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about Asia Buzz  |  more Asia Buzz

Asia Buzz: Should the Net Be Free?
Web heads want it all -- for nothing
By ERIC ELLIS

November 30, 2000
Web posted at 3:40 p.m. Hong Kong time, 2:40 a.m. EDT


Original content, on-line. Everyone agrees the Web's got to have it. But everyone also seems adamant they won't pay for it. The Net's free, they bleat. It's a basic human right up there with shelter, food and, depending where you live, democracy and freedom of speech. Don't tax it, charge for it or ban it, goes the libertarian cry of the Nerdistans.

But where geeky disbelief gets suspended is the part where the argument goes that generating content costs money. It takes skill and time. And how quick are the critics to pan websites that simply slap up recycled content from print providers? Web heads want it all -- for nothing.

 INTERACTIVE  
Ticked off at Asia Buzz? Turned on? Talk back to TIME
 
Look at Yahoo!, they cry. It has oodles of content and it's free. That's half- true. Yahoo has arguably perpetrated one of the business world's biggest confidence tricks. It claims it is a content provider -- and it is, sort of. But Yahoo doesn't have a massive newsroom. It doesn't employ teams of skilled writers and editors to finesse pearls of wisdom. It expects others to do that. Then it expects those others to mostly give those pearls away to Yahoo! in exchange for the Web traffic, the highest in Net Land, that Yahoo generates. And as long as people believe Yahoo! is the benchmark, Yahoo! will continue to "own" the Net.

     ASIA BUZZ

Asia Buzz: Those Were the Days
Hype doesn't sell. Results do
- Tuesday, November 28, 2000

Asia Buzz: Hold the Front Page
Comedians are having a field day over the U.S. election
- Monday, November 27, 2000

Culture on Demand: Giving Thanks
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- Friday, November 24, 2000

Letter from Japan: Murky Politics
Expect to hear more about Japan's involvement with "Peruvian" Alberto Fujimori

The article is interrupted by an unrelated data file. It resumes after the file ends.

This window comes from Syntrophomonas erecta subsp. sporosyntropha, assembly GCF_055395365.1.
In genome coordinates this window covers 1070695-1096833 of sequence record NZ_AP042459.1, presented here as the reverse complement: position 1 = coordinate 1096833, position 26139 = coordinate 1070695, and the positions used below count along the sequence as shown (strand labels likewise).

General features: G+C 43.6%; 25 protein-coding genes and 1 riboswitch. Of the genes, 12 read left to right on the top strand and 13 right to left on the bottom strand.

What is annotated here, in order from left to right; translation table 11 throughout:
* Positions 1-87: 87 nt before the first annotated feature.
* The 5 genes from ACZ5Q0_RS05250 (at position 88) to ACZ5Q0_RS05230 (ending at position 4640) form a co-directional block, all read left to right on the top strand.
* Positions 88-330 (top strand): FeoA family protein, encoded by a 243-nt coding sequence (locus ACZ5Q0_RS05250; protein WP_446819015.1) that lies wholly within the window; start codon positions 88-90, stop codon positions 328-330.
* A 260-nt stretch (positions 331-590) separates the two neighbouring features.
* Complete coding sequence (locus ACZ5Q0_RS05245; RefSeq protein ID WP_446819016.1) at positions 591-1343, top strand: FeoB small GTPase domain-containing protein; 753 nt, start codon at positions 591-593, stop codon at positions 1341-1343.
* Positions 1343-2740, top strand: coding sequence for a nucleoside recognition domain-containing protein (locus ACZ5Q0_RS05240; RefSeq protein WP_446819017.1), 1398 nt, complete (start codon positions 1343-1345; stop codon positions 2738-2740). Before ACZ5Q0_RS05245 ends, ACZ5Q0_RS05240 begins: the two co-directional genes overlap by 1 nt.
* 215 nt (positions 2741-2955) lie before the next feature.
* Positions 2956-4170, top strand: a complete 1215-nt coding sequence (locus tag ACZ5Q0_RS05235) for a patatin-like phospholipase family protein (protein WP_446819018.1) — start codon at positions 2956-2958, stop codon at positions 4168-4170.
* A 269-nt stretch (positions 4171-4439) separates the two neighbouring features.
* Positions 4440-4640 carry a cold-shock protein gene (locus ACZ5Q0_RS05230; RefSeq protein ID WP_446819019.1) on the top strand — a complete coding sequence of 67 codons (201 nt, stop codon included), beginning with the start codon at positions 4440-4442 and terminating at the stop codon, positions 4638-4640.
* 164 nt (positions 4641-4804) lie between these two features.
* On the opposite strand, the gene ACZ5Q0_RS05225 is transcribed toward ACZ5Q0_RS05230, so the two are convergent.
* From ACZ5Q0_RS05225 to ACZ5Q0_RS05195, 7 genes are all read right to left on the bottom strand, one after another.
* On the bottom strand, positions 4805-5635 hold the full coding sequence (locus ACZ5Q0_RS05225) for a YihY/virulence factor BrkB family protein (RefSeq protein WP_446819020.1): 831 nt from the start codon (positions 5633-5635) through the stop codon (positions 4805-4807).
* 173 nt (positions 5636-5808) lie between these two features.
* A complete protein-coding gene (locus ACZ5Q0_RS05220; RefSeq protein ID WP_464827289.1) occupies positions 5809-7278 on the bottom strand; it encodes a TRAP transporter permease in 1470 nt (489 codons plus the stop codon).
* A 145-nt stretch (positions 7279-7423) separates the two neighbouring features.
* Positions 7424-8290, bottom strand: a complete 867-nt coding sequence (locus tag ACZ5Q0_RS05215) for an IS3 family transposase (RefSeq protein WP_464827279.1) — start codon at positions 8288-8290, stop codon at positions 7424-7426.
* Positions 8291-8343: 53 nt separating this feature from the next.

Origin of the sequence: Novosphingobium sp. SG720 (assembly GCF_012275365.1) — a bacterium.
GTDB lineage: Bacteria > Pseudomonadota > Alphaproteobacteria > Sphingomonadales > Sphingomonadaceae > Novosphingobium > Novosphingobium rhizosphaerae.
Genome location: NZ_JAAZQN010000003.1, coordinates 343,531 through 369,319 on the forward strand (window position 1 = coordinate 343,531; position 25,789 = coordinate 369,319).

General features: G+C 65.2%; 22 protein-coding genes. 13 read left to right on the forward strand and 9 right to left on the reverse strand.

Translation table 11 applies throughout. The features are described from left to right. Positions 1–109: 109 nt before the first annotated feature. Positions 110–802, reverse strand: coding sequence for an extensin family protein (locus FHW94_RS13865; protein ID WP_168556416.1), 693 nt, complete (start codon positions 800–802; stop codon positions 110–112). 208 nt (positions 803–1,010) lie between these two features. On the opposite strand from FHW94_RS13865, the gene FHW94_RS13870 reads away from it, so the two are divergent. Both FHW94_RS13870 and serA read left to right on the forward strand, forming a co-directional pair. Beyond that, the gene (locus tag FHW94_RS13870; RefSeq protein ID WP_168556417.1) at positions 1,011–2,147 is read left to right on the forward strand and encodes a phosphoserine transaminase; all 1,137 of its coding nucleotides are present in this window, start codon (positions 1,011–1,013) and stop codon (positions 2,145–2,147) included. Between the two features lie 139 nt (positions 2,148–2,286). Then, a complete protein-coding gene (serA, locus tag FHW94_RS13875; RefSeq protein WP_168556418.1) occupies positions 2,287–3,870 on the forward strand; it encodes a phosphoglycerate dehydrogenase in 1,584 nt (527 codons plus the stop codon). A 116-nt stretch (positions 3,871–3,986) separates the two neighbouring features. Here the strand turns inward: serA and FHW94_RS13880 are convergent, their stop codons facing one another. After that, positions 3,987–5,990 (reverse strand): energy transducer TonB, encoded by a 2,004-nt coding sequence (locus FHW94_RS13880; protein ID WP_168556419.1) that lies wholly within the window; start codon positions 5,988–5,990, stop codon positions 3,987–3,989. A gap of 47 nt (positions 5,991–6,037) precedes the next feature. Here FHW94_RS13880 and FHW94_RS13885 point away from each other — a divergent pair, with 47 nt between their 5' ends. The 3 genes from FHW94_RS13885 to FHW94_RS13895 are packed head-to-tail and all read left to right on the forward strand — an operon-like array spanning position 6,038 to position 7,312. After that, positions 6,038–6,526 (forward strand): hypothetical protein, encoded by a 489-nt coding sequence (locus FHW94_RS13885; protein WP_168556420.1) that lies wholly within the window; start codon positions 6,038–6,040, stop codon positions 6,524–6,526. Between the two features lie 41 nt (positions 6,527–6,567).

- Friday, November 24, 2000

Asia Buzz: Sex in the Lion City
Digital technology poses problems for countries like Singapore
- Thursday, November 23, 2000

Asia Buzz: Traffic Jam
A crash on the information superhighway sends telcos scrambling
- Tuesday, November 21, 2000

Asia Buzz: The Week That Wasn't
A stunned world awaits the U.S. election result
- Monday, November 20, 2000

   ASIAWEEK
Intelligence
The story behind today's news from the editors of Asiaweek

But a crunch is coming. In fact it's already arrived. Net-oriented content companies are running out of money and no one wants to put any more in to keep them going. And pure content plays are the business Web's worst performers. That's a problem for Yahoo!, which thrives on getting its content for next to nothing. The market today is not as impressed with huge Yahoo-like, page-view statistics as it once was. The advertising model's not generating sufficient income to keep content companies alive, no matter how worthy their output.

Traditional content practitioners -- they used to be called journalists and editors -- who migrated to the Web, are wandering back again to where they are comfortable: their old off-line homes. They're much more reassured knowing that there will be a tomorrow. And comfortable with working with fellow travelers who value content for the value of what it says, and not as a commodity. I should know. I'm one of them. For much of this year, I viewed the other side. And it wasn't pretty. I had some fun. I believe we did some worthy things, and readers generally liked what they read. But I couldn't see a long-term future in it...and it had little to do with the tech stock market downturn.

Something's got to give otherwise the Web will go backwards. More and more content companies are reexamining business plans and launching pay-per-view sites. And they are mostly brand names that have built up trust in the off-line world. Interestingly, this is against the advice of Netheads who briefly had the Old Economy in their thrall while the market was roaring. But with the NASDAQ spluttering, the old empire is striking back and ignoring the pundits.

Paid subscription sites were first tried in the U.S. with new titles Thestreet.com, which aimed to become the Wall Street Journal of the Internet, and Bill Gates' Webzine Slate.com. But as the Web exploded, sites that tried user-pays content quickly found no one was willing to pay for it. Viewsers fell away quicker than Richard Li's share price. Then they changed back. Thestreet.com switched back and forth a few times, but for the last 18 months has been free. Earlier this month, Thestreet.com laid off about half its staff and closed its London-based European site after operating for just four months.

The only content sites that claim to have successfully managed a subscription model website are Wsj.com, the on-line vehicle for the Wall Street Journal, and The Economist.com. And they did so because they are trading off trusted, stellar reputations formed over decades off-line.

There's another reason. Despite all the best technology in the world, on-line advertisers can still only make assumptions about who visits websites. Titles like the WSJ and The Economist know their market intimately. They've been massaging them for years, offline. And their wealthy readers have come to trust them. And stay with them. Advertisers like that.

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